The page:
- Paperback: 184 pages
- Publisher: Speechbubble Books (14 April 2011)
- Language: English
- ISBN-10: 0956730612
- ISBN-13: 978-0956730619
- Product Dimensions: 20.3 x 1 x 12.7 cm
- Average Customer Review: 4.8 out of 5 stars See all reviews (5 customer reviews)
- Amazon Bestsellers Rank: 3,288,193 in Books (See Top 100 in Books)
Leading the Dance Paperback – 14 Apr 2011
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Top Customer Reviews
I shall look out for other work by Sarah Salway.
Some of my personal highlights include a woman who has a portrait done of the contents of her fridge, which seems amusing, but deals with bulimia; a wife who secretly follows her husband's affair via his emails; a touching tale of two sisters and their loneliness; a boy who has been taught to ignore his mother's afternoon visitors; and especially the woman who locks another woman in her basement!
I can honestly say that not one tale within this collection disappointed, and I'm sure everyone will find their own personal favourite. Despite being very short, each one seems to have depth, and I will certainly be going back to read them again.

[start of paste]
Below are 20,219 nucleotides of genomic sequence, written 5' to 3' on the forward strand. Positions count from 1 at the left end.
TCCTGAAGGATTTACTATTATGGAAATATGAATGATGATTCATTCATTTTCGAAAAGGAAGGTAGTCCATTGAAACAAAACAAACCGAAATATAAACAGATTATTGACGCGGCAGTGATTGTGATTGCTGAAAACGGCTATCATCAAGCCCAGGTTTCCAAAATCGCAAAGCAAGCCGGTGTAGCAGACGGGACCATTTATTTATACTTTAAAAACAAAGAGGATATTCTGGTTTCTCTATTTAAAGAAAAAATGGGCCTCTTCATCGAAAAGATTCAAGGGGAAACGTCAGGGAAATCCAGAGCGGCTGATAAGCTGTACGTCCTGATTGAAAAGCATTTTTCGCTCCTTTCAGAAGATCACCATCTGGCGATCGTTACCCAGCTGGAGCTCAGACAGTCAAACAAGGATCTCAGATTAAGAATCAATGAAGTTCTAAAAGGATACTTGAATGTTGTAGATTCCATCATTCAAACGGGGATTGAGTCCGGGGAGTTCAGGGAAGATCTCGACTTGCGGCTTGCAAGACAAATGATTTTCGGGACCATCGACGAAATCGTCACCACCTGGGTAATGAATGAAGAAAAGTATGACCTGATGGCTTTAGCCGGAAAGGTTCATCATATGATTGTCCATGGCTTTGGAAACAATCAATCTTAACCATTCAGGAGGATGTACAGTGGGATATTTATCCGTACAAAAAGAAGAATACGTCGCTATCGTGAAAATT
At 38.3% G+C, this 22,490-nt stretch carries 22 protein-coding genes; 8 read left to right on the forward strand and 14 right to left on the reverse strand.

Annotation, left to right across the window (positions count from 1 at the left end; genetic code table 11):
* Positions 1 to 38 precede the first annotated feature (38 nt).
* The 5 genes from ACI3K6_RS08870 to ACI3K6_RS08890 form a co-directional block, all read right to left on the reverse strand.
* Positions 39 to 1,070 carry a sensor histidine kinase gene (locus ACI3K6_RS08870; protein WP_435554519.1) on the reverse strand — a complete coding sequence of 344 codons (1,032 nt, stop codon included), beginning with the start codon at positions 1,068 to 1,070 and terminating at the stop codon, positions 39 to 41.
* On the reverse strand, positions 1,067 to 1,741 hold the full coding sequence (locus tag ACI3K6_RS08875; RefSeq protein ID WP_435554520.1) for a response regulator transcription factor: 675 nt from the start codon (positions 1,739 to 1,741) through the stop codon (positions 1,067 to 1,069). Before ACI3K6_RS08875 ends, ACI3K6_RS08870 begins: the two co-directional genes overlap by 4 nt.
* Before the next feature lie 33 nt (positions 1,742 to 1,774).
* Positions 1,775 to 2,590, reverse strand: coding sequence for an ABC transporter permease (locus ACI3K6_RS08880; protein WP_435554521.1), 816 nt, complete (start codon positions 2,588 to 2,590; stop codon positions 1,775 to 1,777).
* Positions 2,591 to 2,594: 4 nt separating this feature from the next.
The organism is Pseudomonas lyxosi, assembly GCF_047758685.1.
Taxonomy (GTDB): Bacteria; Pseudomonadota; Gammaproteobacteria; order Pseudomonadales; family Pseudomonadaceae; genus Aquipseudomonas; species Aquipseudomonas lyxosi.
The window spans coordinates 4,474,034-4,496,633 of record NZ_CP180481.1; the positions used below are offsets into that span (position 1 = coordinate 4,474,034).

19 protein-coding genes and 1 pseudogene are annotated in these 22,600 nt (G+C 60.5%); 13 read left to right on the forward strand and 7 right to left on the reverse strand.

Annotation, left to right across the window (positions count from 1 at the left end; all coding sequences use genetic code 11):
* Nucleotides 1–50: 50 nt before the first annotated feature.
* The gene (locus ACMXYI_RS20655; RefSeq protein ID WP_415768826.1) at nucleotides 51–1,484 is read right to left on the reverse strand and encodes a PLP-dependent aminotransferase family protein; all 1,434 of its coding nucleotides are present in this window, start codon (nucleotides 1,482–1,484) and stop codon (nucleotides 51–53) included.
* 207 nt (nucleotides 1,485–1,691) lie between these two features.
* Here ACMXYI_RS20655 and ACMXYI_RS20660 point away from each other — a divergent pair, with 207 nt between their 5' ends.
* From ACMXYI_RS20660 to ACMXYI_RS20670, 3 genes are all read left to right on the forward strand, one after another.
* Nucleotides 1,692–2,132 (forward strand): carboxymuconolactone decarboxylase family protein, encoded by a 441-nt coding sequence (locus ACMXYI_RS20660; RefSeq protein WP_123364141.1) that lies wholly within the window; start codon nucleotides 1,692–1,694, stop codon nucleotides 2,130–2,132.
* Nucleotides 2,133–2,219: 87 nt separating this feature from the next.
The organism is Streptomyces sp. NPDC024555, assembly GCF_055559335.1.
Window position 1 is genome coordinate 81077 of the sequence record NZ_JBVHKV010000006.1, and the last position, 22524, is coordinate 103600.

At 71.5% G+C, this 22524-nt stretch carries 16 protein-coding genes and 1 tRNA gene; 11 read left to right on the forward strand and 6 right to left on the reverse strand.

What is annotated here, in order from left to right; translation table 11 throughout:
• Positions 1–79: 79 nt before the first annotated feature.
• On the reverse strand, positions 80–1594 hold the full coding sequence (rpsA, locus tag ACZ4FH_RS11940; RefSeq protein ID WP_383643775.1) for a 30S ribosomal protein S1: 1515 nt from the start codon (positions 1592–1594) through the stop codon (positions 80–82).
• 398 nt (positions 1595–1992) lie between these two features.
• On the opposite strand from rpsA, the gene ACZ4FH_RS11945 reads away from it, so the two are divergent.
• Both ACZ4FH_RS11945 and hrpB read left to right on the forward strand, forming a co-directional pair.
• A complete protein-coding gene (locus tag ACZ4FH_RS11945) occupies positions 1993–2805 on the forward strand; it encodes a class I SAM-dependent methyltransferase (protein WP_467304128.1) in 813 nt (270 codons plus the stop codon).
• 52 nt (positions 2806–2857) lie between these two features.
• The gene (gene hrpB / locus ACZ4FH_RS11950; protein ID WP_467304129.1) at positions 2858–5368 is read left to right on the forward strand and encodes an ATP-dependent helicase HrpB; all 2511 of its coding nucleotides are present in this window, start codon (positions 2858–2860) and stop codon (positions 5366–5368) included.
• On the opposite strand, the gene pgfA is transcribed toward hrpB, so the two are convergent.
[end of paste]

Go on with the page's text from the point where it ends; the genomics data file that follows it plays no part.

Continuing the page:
I very much enjoyed Sarah's voice, and the way she writes, and I will be actively hunting more of her work.
However, such brutality, even when beautifully portrayed can become hard to digest and I found my enjoyment of the book was tempered by my hope that the next story would contain a little more light, humour or optimism, that the skill describing isolation, selfishness and domination would also apply itself to genuine affection. Emptiness almost became a cliché that threatened to undercut the originality of the action.
If you are in the mood for heart warming tales this isn't for you but if you are prepared to remove the rose-tinted spectacles for a while, you will find much to admire and appreciate in Salway's collection of stories.
Leading the Dance is a collection of short stories that are laced with domesticity, yet they all have an edge that marks Salway's skill as a writer. I am left intrigued by the craft and the skill required building convincing worlds, narratives and characters within such limited space.
A bulimic who has the inside of her fridge painted, an affair that smells of pear drops, sexual suspicion leading to bondage, visions of Jesus blessing aubergines, the fragments of an affair through letters. There are more.
The stories are original, yet the characters have a familiarity that connects them to the reader. The reader is drawn into each world and forced to experience emotions through the lexical choices made.
Sarah Salway's writing has a delicacy that appears effortless and natural, yet each and every word is perfect. I absorbed each word. I last felt like this reading The PowerBook for the first time. And I know that I'll read Leading the Dance again.
Sarah Salway injects fragility and grace into the art of storytelling.